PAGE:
Saturday, March 19, 2011

"De-Ja Vu?"

The first personal reaction yesterday to the news that the US, along with an "international coalition" was about to intervene in a civil war in Libya was, "What better way to take focus away from nuclear questions and crisis than to embark on a new Middle East war?"
Okay. Maybe, that is not fair.  Maybe, it is really cynical.  But the timing of this new military adventure in Libya (another oil-rich, Arab country, coincidently) seems just a bit suspect.
Khaddafy, after all, has been a nut job and brutal dictator for decades.
In many ways, the events of yesterday and today seem very "de-ja vu."  (Sans, of course the aspects of earthquakes, tsunamis and nuclear disasters.)
One seems to recall the media and most of the Congress jumping on the bandwagon for wars in Afghanistan and Iraq ten years ago.
One seems to remember "Coalitions of the Willing" sending troops and other support  during these invasions -- or at least in the beginnings, they did. 
These were NOT, after all,  "unilateral" ventures!  (Exactly what is being said now.)
And one recalls very compelling reasons for these military actions.
It was extremely critical to track down and get Osama Bin Laden who had orchestrated and carried out the 9-11 attacks against the US from his home base in Afghanistan.
And of course, it was vital to disarm and crush Sadam Hussein and his "weapons of mass destruction" in Iraq.
Unfortunately, ten years later, we never did get Bin Laden and those "WMD's" in Iraq turned out to be paper tigers.
Meanwhile, those "Coalitions of the Willing" turned out to be not so "willing" after all.
After the initial invasions, most "coalition members" slowly dropped out of the ventures and it was America stuck holding the bags for both, fighting the Taliban in Afghanistan, "resurgents" in Iraq and nation-building in both countries.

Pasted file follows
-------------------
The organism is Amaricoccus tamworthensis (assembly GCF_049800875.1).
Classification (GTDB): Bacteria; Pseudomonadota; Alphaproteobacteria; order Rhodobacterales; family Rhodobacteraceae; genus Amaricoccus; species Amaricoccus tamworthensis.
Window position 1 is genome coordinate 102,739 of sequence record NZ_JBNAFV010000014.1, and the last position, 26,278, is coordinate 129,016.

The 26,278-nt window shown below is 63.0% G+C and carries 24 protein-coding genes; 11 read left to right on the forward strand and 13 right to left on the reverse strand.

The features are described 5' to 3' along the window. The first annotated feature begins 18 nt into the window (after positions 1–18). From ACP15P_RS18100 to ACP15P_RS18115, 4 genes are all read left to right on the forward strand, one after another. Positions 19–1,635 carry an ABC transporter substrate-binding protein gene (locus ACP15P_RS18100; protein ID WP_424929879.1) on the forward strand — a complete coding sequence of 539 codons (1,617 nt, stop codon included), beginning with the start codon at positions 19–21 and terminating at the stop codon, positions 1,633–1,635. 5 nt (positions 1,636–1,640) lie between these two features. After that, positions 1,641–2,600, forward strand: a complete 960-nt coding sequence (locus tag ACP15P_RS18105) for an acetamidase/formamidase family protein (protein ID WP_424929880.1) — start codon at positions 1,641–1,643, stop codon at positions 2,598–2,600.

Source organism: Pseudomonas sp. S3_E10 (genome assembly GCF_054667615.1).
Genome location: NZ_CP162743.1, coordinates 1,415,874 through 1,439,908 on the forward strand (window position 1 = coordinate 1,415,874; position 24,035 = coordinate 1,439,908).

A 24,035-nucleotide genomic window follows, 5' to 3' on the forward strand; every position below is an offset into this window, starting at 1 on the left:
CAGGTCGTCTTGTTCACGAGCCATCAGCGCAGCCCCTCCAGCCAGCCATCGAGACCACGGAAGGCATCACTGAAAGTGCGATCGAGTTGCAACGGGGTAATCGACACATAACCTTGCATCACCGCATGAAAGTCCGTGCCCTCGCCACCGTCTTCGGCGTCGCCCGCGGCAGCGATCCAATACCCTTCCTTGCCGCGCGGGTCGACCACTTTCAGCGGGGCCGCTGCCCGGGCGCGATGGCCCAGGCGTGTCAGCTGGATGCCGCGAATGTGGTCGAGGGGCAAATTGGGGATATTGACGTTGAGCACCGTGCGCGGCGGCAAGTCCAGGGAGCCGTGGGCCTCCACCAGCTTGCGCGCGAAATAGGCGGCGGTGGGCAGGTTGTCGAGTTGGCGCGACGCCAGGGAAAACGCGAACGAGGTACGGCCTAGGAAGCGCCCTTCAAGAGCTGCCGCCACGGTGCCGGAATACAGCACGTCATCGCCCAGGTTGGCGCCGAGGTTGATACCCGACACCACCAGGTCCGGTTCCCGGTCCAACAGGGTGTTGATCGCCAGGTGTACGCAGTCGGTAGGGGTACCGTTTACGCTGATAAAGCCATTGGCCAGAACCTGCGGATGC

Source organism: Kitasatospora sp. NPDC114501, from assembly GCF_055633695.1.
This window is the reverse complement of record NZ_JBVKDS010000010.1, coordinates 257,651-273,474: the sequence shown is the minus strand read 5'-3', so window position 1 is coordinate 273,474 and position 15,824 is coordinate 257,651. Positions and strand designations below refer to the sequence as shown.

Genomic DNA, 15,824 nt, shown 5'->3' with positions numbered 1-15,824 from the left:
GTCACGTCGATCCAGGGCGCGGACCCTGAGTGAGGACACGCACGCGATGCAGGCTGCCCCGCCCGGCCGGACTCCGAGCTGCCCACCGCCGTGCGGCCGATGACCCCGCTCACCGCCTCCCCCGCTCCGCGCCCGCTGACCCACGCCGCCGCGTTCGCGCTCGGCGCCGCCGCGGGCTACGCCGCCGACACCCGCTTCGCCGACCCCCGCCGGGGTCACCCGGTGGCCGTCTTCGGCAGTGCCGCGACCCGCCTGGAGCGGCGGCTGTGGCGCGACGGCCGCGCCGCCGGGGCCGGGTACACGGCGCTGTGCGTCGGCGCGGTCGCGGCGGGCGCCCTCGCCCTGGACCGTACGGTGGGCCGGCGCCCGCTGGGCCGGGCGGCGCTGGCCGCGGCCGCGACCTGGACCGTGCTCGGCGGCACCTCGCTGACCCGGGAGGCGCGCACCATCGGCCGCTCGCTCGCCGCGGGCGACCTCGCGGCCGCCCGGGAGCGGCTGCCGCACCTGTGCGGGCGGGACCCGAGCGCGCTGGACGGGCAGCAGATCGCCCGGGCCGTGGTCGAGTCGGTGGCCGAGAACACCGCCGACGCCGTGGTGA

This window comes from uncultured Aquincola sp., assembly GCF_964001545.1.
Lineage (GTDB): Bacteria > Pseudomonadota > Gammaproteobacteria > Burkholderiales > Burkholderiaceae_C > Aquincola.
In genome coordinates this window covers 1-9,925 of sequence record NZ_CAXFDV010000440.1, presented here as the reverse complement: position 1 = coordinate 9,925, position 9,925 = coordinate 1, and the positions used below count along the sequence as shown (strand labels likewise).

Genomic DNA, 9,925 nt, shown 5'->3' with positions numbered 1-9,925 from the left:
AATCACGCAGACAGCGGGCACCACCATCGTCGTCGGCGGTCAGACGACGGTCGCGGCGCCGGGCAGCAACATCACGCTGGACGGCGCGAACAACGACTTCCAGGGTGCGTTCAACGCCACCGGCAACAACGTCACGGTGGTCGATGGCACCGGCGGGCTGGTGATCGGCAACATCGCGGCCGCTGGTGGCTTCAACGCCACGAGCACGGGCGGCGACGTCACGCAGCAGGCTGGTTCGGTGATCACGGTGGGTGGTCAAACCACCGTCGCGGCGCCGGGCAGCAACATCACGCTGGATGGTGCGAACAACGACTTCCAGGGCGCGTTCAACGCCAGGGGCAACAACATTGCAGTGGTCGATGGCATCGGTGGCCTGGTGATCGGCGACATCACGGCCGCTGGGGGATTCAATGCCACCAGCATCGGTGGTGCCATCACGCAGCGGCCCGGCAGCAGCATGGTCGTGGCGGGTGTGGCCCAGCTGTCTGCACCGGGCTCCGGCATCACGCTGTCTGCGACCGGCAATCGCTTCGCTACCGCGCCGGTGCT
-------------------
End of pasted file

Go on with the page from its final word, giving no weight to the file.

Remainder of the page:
And though it was very easy and quick to jump into these wars, (like quicksand), it was not so easy and "quick" to get out of them.
In fact, almost ten years later, we are still in both countries.
It is hard to calculate the actual costs of these wars, both in human lives and money.
If one calculates both, civilian lives lost in Iraq and Afghanistan as well as "coalition" and American military lives lost, the numbers go well into the hundreds of thousands.  
That does not take into account, those losing limbs, committing suicide or suffering from PTSDs.
The financial price tags for these costly wars run into hundreds of billions of dollars to American taxpayers. 
 Indeed, a very odd thing considering we are otherwise in "economic crisis" and in recent days have almost shut down Congress for budget woes and disagreements and are even debating now, possible cuts to Social Security and other vital services.
None of this takes into account, questions that have arisen over the past week regarding United States "readiness" for powerful 9.0 earthquakes and Tsunamis similar to what just occurred in Japan.  
If our responses to Hurricane Katrina and the Gulf oil spill last year were any indications, then it is hard to imagine that we are "ready" for catastrophes of potentially far greater impact and deadlier consequences.
As for the state of our 102 nuclear reactors, most of which have been built decades ago and some of which lie along fault lines or near major cities, well, lets not even go there.
"Not going there" is exactly what we are doing today. 
Instead, we are going into Libya. -- PCA

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